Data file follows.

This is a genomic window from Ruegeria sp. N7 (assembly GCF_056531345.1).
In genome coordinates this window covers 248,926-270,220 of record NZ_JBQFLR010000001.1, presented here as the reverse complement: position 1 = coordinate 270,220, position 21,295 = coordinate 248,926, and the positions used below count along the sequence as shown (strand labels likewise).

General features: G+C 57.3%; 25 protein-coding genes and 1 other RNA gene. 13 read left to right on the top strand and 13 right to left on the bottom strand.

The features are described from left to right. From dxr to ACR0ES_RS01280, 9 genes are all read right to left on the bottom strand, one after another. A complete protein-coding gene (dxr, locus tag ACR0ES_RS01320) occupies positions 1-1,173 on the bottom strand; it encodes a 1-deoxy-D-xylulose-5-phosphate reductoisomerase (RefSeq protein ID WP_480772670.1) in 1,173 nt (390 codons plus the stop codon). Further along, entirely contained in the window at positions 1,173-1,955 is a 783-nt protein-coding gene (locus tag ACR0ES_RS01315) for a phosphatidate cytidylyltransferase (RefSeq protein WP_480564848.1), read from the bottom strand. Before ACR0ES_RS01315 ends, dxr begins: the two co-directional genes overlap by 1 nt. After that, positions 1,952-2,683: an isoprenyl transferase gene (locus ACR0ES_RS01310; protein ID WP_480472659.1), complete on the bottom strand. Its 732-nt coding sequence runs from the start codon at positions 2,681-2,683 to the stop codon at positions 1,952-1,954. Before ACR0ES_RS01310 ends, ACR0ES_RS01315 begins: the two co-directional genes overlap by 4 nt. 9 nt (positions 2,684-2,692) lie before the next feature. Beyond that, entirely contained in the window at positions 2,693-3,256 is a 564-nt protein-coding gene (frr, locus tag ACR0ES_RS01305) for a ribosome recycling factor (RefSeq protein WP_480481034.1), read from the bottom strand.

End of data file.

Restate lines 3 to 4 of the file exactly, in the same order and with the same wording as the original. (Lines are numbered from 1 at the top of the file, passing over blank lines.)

General features: G+C 57.3%; 25 protein-coding genes and 1 other RNA gene. 13 read left to right on the top strand and 13 right to left on the bottom strand.

The features are described from left to right. From dxr to ACR0ES_RS01280, 9 genes are all read right to left on the bottom strand, one after another. A complete protein-coding gene (dxr, locus tag ACR0ES_RS01320) occupies positions 1-1,173 on the bottom strand; it encodes a 1-deoxy-D-xylulose-5-phosphate reductoisomerase (RefSeq protein ID WP_480772670.1) in 1,173 nt (390 codons plus the stop codon). Further along, entirely contained in the window at positions 1,173-1,955 is a 783-nt protein-coding gene (locus tag ACR0ES_RS01315) for a phosphatidate cytidylyltransferase (RefSeq protein WP_480564848.1), read from the bottom strand. Before ACR0ES_RS01315 ends, dxr begins: the two co-directional genes overlap by 1 nt. After that, positions 1,952-2,683: an isoprenyl transferase gene (locus ACR0ES_RS01310; protein ID WP_480472659.1), complete on the bottom strand. Its 732-nt coding sequence runs from the start codon at positions 2,681-2,683 to the stop codon at positions 1,952-1,954. Before ACR0ES_RS01310 ends, ACR0ES_RS01315 begins: the two co-directional genes overlap by 4 nt. 9 nt (positions 2,684-2,692) lie before the next feature. Beyond that, entirely contained in the window at positions 2,693-3,256 is a 564-nt protein-coding gene (frr, locus tag ACR0ES_RS01305) for a ribosome recycling factor (RefSeq protein WP_480481034.1), read from the bottom strand.